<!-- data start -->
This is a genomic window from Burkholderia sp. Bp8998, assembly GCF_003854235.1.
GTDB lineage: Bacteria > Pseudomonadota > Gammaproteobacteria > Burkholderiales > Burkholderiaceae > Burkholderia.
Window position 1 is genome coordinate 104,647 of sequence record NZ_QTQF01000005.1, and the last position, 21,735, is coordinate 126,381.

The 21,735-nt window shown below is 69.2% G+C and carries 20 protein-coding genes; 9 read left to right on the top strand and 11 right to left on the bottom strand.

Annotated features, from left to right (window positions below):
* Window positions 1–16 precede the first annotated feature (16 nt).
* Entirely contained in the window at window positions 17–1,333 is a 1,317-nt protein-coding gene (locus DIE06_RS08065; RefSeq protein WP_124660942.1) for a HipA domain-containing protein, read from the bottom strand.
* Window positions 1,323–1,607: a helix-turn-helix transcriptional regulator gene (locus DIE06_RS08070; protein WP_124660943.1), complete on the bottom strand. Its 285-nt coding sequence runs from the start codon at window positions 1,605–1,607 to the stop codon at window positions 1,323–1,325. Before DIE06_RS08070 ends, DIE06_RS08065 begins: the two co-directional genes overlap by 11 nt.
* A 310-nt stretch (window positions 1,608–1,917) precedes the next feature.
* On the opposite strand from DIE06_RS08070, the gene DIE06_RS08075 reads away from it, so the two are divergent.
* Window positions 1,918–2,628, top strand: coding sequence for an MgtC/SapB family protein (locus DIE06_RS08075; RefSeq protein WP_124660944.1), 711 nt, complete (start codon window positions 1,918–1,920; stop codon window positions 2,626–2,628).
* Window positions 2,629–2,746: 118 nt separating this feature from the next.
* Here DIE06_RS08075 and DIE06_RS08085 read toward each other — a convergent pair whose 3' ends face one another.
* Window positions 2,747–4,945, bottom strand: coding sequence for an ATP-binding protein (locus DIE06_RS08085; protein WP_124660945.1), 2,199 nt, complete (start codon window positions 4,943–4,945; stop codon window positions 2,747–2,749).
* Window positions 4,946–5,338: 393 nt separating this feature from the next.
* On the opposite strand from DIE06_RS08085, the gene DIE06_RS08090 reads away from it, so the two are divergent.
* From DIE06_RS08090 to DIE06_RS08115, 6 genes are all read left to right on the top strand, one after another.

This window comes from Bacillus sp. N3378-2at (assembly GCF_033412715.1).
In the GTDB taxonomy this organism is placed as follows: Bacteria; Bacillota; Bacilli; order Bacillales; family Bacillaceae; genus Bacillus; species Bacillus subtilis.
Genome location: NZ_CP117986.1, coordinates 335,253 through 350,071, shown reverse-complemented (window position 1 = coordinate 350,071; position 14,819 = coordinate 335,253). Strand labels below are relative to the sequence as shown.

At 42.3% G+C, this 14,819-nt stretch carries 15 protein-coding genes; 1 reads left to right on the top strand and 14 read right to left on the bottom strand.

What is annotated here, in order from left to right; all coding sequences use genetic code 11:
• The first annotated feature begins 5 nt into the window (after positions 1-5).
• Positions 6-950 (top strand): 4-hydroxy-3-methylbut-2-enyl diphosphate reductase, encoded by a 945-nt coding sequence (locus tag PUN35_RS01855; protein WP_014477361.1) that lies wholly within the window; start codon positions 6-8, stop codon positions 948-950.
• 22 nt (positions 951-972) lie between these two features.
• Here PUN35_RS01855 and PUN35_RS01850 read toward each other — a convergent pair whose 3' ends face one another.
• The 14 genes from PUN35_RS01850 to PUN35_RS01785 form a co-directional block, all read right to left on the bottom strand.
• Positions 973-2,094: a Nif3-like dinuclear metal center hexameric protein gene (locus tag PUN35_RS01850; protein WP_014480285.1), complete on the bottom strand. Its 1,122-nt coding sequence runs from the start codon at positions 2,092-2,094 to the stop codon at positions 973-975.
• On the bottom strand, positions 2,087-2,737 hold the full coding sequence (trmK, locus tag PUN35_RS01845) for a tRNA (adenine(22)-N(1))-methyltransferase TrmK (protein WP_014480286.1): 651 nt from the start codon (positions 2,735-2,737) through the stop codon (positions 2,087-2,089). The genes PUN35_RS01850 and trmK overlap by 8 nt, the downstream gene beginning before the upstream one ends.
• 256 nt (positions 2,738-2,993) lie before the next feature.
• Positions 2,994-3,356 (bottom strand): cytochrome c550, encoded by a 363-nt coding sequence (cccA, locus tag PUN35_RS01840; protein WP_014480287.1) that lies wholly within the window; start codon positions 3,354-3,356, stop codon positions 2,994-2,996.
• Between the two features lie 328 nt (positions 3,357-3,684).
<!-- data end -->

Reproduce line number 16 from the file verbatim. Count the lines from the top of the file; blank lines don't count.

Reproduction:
* On the opposite strand from DIE06_RS08085, the gene DIE06_RS08090 reads away from it, so the two are divergent.